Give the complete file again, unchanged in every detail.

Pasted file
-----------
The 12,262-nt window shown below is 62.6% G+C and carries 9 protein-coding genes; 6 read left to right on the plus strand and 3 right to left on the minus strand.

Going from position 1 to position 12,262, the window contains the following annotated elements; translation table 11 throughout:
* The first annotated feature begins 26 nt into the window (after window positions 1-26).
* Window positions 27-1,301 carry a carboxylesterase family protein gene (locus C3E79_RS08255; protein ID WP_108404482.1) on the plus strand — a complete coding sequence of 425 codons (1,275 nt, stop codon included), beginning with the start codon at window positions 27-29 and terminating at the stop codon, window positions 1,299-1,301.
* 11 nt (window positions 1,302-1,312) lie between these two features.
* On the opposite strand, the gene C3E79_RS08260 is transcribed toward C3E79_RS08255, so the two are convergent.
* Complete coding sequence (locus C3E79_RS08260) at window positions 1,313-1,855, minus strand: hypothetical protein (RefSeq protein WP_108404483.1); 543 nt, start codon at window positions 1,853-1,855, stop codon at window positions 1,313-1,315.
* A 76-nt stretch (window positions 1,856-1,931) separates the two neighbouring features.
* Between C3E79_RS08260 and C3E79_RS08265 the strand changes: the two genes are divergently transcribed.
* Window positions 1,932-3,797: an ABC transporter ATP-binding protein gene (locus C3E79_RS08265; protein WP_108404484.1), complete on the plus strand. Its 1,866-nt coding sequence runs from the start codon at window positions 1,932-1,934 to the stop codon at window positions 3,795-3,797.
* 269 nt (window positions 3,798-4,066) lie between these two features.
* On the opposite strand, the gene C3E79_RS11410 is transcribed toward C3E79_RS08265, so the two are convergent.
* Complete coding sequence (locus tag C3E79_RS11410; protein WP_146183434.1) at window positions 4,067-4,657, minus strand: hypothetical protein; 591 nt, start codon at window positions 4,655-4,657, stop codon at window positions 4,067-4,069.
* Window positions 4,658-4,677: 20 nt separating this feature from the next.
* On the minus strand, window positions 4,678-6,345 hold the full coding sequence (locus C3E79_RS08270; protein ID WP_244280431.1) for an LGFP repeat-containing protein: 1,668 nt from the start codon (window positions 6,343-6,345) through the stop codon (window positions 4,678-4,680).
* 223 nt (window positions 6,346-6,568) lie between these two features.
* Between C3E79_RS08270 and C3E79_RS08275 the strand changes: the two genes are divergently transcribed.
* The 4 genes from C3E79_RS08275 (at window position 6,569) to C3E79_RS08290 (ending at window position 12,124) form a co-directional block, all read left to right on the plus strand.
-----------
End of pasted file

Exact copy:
The 12,262-nt window shown below is 62.6% G+C and carries 9 protein-coding genes; 6 read left to right on the plus strand and 3 right to left on the minus strand.

Going from position 1 to position 12,262, the window contains the following annotated elements; translation table 11 throughout:
* The first annotated feature begins 26 nt into the window (after window positions 1-26).
* Window positions 27-1,301 carry a carboxylesterase family protein gene (locus C3E79_RS08255; protein ID WP_108404482.1) on the plus strand — a complete coding sequence of 425 codons (1,275 nt, stop codon included), beginning with the start codon at window positions 27-29 and terminating at the stop codon, window positions 1,299-1,301.
* 11 nt (window positions 1,302-1,312) lie between these two features.
* On the opposite strand, the gene C3E79_RS08260 is transcribed toward C3E79_RS08255, so the two are convergent.
* Complete coding sequence (locus C3E79_RS08260) at window positions 1,313-1,855, minus strand: hypothetical protein (RefSeq protein WP_108404483.1); 543 nt, start codon at window positions 1,853-1,855, stop codon at window positions 1,313-1,315.
* A 76-nt stretch (window positions 1,856-1,931) separates the two neighbouring features.
* Between C3E79_RS08260 and C3E79_RS08265 the strand changes: the two genes are divergently transcribed.
* Window positions 1,932-3,797: an ABC transporter ATP-binding protein gene (locus C3E79_RS08265; protein WP_108404484.1), complete on the plus strand. Its 1,866-nt coding sequence runs from the start codon at window positions 1,932-1,934 to the stop codon at window positions 3,795-3,797.
* 269 nt (window positions 3,798-4,066) lie between these two features.
* On the opposite strand, the gene C3E79_RS11410 is transcribed toward C3E79_RS08265, so the two are convergent.
* Complete coding sequence (locus tag C3E79_RS11410; protein WP_146183434.1) at window positions 4,067-4,657, minus strand: hypothetical protein; 591 nt, start codon at window positions 4,655-4,657, stop codon at window positions 4,067-4,069.
* Window positions 4,658-4,677: 20 nt separating this feature from the next.
* On the minus strand, window positions 4,678-6,345 hold the full coding sequence (locus C3E79_RS08270; protein ID WP_244280431.1) for an LGFP repeat-containing protein: 1,668 nt from the start codon (window positions 6,343-6,345) through the stop codon (window positions 4,678-4,680).
* 223 nt (window positions 6,346-6,568) lie between these two features.
* Between C3E79_RS08270 and C3E79_RS08275 the strand changes: the two genes are divergently transcribed.
* The 4 genes from C3E79_RS08275 (at window position 6,569) to C3E79_RS08290 (ending at window position 12,124) form a co-directional block, all read left to right on the plus strand.